With such an increase, Bruemmer is certain that proactive identity theft protection services will soon become a regular cost of doing business, and perhaps even a customer service / loyalty differentiator. He cites the Blue Cross Blue Shield Association as an example: “They announced last August that all of their plans – 34 separate BCBS entities around the country – will provide free identity theft protection for any of their current members if they want to sign up. This would be in advance of a breach. That was something that the association got behind, and I think that’s a great leading example of where identity theft protection is going to be used as a preventative measure for all patients, employees … even BAs and their staff. If a breach happens after that, they don’t have to scramble and go through the process because people already signed up for it.”

“I think it’s important for patients, especially if they’re switching providers or reviewing their physician’s annual privacy policy, to start asking questions like, ‘Where do you have my records? Where are they being stored? What security practices do you have in place? If something bad were to happen, would you respond?’ I think those are fair questions to ask with any type of provider, whether it’s your dentist, doctor, or pharmacist, let alone your insurance company.”

Shopping Around

Providing such services ahead of a breach sounds nice in theory, but how viable of a solution is it for the average provider, especially independent practices that operate with little cash on hand? Bruemmer explains that Experian’s pricing is based on a number of factors.


“We have a rate card that we publish out to clients that request it,” he says. “It’s an a la carte menu with prices tiered from quantity one up to the millions of people that could be affected. There are various pricing tiers and it is by each service. You have a cost for notifications, a cost for call center, and then a cost for the product itself. It depends on the circumstances, because in most cases, you’re going to be pricing by the number of people that actually sign up for a product. Let’s say there are 10,000 people affected by a breach. We would charge a wholesale rate for identity theft protection for only those people who subscribe to that protection. We then bill that back to the client who paid for this on behalf of the patients at the end of the breach.”

Aside from price, Bruemmer suggests that providers look at a credit-monitoring company’s experience, performance record, and response time when shopping around for such services. “They should be asking, how many breaches have you serviced? Have you serviced more complex breaches? Will you service small breaches? And then they should look at the performance record by asking, how big a breach have you serviced? What’s your customer satisfaction rating? Do you have any complaints? Any Triple A ratings from the Better Business Bureau?”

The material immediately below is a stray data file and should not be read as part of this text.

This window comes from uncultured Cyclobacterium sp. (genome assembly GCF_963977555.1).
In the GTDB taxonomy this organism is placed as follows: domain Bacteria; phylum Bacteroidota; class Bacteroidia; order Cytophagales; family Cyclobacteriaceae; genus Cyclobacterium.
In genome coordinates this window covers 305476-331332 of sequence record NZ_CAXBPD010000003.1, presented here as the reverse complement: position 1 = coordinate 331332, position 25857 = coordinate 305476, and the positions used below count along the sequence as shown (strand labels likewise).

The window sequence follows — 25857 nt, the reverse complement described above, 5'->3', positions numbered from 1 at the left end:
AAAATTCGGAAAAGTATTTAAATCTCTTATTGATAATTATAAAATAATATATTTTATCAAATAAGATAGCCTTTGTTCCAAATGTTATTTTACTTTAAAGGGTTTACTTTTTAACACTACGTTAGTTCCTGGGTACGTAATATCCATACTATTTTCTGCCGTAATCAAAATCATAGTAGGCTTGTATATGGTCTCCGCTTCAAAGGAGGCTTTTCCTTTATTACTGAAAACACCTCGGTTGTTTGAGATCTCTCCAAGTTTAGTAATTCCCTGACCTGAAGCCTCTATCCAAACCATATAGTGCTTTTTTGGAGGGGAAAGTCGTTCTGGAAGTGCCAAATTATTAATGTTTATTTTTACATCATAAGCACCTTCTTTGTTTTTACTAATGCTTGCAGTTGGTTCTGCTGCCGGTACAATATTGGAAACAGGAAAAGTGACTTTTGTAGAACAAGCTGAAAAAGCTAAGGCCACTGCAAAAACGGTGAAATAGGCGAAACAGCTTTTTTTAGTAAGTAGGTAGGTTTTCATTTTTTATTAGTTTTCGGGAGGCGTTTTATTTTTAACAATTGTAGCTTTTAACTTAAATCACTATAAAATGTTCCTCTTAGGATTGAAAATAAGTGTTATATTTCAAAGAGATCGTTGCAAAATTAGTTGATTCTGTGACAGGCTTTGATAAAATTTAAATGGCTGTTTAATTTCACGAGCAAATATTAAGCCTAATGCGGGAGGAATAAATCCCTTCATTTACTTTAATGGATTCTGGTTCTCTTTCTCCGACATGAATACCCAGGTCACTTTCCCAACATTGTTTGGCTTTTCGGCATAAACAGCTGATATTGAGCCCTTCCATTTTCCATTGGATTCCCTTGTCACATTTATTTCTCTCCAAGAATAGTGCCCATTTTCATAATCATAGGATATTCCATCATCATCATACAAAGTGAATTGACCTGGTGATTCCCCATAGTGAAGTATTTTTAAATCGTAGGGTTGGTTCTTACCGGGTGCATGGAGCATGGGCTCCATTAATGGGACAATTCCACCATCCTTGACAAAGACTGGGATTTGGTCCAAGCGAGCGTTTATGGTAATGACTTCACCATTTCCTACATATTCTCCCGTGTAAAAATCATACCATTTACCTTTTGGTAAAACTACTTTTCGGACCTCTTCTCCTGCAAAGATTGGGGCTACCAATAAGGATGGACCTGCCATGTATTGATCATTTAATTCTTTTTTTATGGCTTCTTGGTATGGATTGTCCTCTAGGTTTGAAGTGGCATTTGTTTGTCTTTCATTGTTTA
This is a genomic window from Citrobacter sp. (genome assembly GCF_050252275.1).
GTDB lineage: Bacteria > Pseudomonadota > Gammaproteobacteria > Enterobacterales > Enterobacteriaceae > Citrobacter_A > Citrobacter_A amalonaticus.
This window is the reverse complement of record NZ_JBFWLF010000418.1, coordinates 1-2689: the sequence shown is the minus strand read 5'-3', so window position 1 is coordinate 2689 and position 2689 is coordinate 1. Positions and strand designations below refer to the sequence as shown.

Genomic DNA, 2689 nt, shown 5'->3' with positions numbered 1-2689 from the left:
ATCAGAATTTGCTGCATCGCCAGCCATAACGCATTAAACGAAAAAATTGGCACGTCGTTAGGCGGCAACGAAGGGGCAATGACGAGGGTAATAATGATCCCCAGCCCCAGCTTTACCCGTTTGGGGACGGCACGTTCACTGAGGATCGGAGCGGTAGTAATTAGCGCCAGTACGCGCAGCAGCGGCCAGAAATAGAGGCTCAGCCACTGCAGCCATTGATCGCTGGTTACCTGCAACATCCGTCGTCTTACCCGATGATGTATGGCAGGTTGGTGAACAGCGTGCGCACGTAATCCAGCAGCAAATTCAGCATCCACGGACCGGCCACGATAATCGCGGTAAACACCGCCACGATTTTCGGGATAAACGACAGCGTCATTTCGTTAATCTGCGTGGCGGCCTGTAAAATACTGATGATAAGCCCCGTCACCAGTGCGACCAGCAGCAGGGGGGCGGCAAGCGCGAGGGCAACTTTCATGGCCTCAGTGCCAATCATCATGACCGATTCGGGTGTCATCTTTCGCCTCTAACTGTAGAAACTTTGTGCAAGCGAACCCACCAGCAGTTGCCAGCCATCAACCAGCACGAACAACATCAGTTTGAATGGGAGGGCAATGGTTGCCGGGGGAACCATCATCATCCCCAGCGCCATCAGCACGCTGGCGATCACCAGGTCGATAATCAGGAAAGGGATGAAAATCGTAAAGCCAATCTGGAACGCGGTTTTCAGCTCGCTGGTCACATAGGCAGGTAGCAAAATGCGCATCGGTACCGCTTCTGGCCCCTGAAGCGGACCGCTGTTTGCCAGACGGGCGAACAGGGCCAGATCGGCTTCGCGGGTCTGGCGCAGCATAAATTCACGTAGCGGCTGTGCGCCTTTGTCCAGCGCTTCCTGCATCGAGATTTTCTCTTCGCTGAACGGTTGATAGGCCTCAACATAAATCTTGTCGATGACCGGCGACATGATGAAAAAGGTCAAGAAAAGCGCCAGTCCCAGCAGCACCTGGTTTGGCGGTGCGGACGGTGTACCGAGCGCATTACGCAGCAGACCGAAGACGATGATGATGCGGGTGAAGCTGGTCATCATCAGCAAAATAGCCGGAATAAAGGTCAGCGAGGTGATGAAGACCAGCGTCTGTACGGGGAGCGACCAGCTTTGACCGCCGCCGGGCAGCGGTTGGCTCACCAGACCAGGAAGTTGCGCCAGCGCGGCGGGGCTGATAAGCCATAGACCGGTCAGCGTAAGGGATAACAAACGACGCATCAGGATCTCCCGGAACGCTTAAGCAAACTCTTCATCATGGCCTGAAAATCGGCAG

“Those are the typical things to look for,” he explains. “The third most important differentiator is response time, because the clock is ticking after a breach is discovered. The response time to a breach – determining how many people were affected and what type of information was compromised – to become legally compliant is important. The fourth factor is actually price, or the price-value relationship.”

Don’t Forget to Use It

Bruemmer stresses that once a provider has invested in such services, it’s important that their affected patients actually use them. “My advice for patients is to, first of all, read the notification letter, email, or visit the website of your provider. Second, take advantage of the services made available to you free of charge. There’s no reason not to sign up for it. Some consumers worry about giving us their information, but we’ve already got things like their Social Security numbers. We don’t allow fraudsters to get in. Last but not least, be curious about things that might happen and ask questions. I’ve already mentioned the questions you’ll want to ask a new provider, but also watch out for any new accounts, any unsolicited emails or letters that you might not normally receive. Those might be early indicators that someone is trying to get more pieces of your identity or use your identity against you. The more curious you are, the easier it is to spot these things. It goes without saying that you should pay attention to the free credit monitoring report or Dark Web service alerts included as part of your provider’s identity theft protection package. We have some people that sign up for the service and they never look at their alerts, which is just unconscionable.”

Be Proactive to Keep the Doors Open

Providers eager to avoid AOC’s predicament should, as McCarthy stresses, “be proactive and ensure they have contingency plans to protect patient information in case of a data breach. This includes having a relationship with a credit monitoring service to protect that information, the long-term identity of patients, and their credit.” It seems that in this digital day and age, taking such proactive measures might also just save a provider’s reputation.

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Currently there is "1 comment" on this Article:

  1. While I have some sympathy for Athens Orthopedic Clinic, my sympathy has limits.

    Look at this from the patient’s point of view. Are they going to complain to some anonymous hacker? Should they be outraged at a faceless contractor? No, they are going to blame the name they know and the ultimate custodian of that information, namely Athens Orthopedic Clinic.

    AOC may think they are merely a healthcare provider. AOC might want to believe they didn’t sign up for responsibility to provide information security. Maybe AOC wants this whole problem to go away. I don’t know.

    However the world doesn’t work this way anymore. It’s part and parcel of healthcare in the 21st century. If you don’t want the responsibility then maybe you shouldn’t be a healthcare provider. And reputational damage is frankly, the smallest price you can pay in today’s world.

    To submit that there should be no reputational damage is to submit that the patients have no recourse, no options, and no protection. Is that a just outcome? Is that all we aspire to, which is to protect the professional reputations of healthcare providers? How exactly does that square with the Hippocratic Oath?